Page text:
Propagating lupins by taking cuttings 

Propagating lupins by taking cuttings 

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Of the three ways of propagating lupins – from seed as shown here and dividing them are the other ways – taking lupin cuttings is the easiest way to get established lupins quickly and probably my favourite way of propagating lupins.

Here’s my step-by-step guide on how to take lupin cuttings.

Wait until March or April – this is the best time to take cuttings from lupins

Spring is when the lupin plant produces new growth that’s suitable for cuttings. Generally you can get some good quality cuttings in March and April.

Don’t forget to sanitise your tools

Take your sharpest garden knife and carefully wipe the blade and handle with hydrogen peroxide or rubbing alcohol; you can also use disinfectant, including Jeyes Fluid. This ensures that you don’t transfer any disease spores that may be on the knife to your lupins, especially into an open cut.

Choose your lupin cuttings

Lupins grown in pots are perfect for taking basal cuttings from

Choose a healthy plant that has new growth appearing on it is the trick to getting successful cuttings. For tree lupins, make sure to choose a softwood stem before it turns into hard wood. Softwood shoots which is what most gardeners will probably be taking, will have soft and flexible tips. For border lupins (the most common kind that most people have), choose a shoot that’s 7cm to 8cm long from the ground, and these are known as basal cuttings.

If you have established lupins grown in like in my picture above, these have lots of new shoots from the ground which are perfect for taking basal cutting from.

New shoots like in the picture below are also perfect for taking basal cuttings

Depending on your climate and growing conditions, you may have to wait until slightly later in the season before your plants have cuttings that are suitable. I can usually get 4 or 5 cuttings off each plant.

Take the cutting

The aim here is to take all the new stem as far down as you can, sometimes just under the soil level. It’s best if you can cut down into the root a bit as well.

Hold the stem in one hand and take the knife to its base, where it joins the main trunk (sometimes, its actually just at the side of the main stem on its own). Slice into the trunk or just under the soil and down into the root a bit to remove the cutting.

Do this for as many cuttings as you would like. Usually, I don’t like to remove more than 5-6 cuttings from each plant.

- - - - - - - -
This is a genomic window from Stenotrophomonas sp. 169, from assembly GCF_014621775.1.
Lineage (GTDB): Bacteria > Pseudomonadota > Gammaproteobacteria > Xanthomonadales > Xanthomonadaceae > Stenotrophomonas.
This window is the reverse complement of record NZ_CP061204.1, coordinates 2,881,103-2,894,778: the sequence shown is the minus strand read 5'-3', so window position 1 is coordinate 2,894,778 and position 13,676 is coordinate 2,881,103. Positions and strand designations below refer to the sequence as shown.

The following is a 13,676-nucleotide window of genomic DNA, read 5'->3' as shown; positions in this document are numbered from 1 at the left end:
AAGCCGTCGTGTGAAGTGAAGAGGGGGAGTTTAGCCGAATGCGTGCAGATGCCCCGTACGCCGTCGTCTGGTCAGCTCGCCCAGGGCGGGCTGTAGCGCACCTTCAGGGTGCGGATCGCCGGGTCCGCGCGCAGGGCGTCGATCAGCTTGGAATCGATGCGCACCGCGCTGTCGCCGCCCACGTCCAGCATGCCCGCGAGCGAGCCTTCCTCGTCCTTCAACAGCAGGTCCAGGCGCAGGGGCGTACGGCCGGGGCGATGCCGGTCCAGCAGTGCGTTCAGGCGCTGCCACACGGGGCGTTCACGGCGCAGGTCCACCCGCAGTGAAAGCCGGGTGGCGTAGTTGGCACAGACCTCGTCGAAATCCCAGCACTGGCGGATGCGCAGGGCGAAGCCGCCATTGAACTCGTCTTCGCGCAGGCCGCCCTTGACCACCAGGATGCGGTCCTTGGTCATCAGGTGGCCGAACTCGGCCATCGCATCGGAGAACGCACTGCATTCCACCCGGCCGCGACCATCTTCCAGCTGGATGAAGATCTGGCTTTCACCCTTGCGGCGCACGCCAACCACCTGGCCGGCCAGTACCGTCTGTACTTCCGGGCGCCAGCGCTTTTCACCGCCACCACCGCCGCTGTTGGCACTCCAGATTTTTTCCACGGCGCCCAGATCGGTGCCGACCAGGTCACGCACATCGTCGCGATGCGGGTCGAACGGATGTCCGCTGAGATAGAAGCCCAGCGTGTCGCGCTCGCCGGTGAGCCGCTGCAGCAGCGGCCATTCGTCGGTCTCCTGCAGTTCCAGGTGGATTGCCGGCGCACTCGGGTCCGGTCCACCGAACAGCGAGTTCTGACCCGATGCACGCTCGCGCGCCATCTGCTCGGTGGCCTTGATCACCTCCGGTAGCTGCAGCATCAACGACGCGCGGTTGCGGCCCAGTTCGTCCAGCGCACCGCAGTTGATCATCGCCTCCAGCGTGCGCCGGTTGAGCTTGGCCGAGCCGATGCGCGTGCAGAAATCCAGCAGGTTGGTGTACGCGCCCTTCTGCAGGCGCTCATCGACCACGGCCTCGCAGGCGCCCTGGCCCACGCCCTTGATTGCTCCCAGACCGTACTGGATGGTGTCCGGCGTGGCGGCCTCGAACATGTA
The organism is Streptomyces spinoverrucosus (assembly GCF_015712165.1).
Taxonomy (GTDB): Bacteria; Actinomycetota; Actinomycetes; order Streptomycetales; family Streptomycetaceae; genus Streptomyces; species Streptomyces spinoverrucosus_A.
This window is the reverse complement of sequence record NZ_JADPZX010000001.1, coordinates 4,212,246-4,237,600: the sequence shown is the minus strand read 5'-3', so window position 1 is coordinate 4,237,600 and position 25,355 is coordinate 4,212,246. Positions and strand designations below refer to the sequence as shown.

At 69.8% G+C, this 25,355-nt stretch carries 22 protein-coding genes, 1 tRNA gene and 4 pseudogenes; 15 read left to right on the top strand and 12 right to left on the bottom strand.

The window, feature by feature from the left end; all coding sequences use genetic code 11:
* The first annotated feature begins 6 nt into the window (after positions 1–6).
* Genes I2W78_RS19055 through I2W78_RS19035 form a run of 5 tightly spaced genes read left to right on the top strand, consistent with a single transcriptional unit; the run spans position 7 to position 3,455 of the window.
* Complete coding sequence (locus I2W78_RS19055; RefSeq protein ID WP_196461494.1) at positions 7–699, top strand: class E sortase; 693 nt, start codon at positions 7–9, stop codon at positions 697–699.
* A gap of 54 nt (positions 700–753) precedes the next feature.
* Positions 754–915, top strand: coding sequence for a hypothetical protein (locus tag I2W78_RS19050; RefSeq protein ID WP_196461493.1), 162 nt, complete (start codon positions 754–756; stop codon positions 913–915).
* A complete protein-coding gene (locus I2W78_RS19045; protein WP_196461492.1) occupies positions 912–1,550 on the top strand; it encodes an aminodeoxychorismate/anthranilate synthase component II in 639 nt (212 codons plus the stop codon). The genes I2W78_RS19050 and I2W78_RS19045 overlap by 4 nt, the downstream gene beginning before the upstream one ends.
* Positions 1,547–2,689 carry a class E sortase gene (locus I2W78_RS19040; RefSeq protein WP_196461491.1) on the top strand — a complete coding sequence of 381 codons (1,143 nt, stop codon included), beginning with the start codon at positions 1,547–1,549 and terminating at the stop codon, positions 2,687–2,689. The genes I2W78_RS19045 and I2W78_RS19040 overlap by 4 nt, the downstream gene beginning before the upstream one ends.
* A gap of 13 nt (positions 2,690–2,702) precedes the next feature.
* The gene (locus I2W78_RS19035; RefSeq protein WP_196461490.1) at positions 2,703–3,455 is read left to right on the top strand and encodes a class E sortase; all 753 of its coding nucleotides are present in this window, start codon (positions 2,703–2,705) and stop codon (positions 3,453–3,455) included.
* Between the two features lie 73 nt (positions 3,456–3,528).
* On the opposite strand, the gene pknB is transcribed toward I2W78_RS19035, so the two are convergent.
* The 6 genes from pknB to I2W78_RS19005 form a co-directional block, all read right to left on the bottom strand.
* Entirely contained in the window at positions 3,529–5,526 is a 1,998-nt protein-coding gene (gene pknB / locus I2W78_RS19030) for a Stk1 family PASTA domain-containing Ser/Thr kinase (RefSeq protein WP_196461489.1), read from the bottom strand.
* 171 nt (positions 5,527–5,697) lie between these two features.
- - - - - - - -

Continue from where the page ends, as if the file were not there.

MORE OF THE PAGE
Prepare the cutting

Now the cutting is separate from the plant, you need to make sure it’s in the best state for propagating. You need to be left with a single leaf or leaf cluster at the top of the cutting. Remove any excess leaves carefully. Also, remove any smaller shoots that are coming out from the side of the cutting. You should finish up with one stem with a single leaf (or leaf cluster) at the top.

Prepare the soil mix for lupin cuttings

Take some seed and potting compost and mix it with the same amount of horticultural grit to create a mix that drains well. You could use multi-purpose compost but it needs to have a finer grain. Sifting it first creates the right consistency. You can also buy seed and cutting compost and mix some grit through it.

Fill 1L (or 9cm) containers with this soil mix. It’s worth mentioning I like to do this before taking the cutting, so I can plant them straight away. I also store my cutting in a sealed back with a little water in if I can’t plant them straight away, with say a few minutes.

Plant the cuttings

Plant the cuttings around the edge of the container as they seem to rot off less here.  Place one cutting to each edge or corner of the container. If your container is round, just space the cuttings out well. I usually plant 4-5 cutings per pot.

Water the container well.

Place the container carefully

Lupin cuttings need to be in a warm and humid environment. Create one for them immediately otherwise they start to wilt. A greenhouse is the best location for this but you can grow them indoors on a windowsill. Spray them with water regularly so that they stay moist and don’t dry out. But don’t water them too much as they hate soggy soil and will rot off.

 Lupins grown from basal cuttings and planted into individual pots

I usually also place the pots in a propagator will a lid as this helps retain moisture. If you don’t have a propagator, you can place a clear plastic bag over the pot with an elastic band around it. I usually remove the lid or plastic bag for 20 minutes each day to let the cuttings air and also check if they need watering.


Wait until the cuttings establish themselves strongly. This is when the taproot looks strong and healthy and you can see them coming out of the bottom of the pot.

At this time, transplant them each into their own pot or take them outside and place them into the ground. See How to grow lupins for information about the conditions and environment that lupins prefer.

You can also learn what to do with lupins after flowering here to encourage a second flush of blooms

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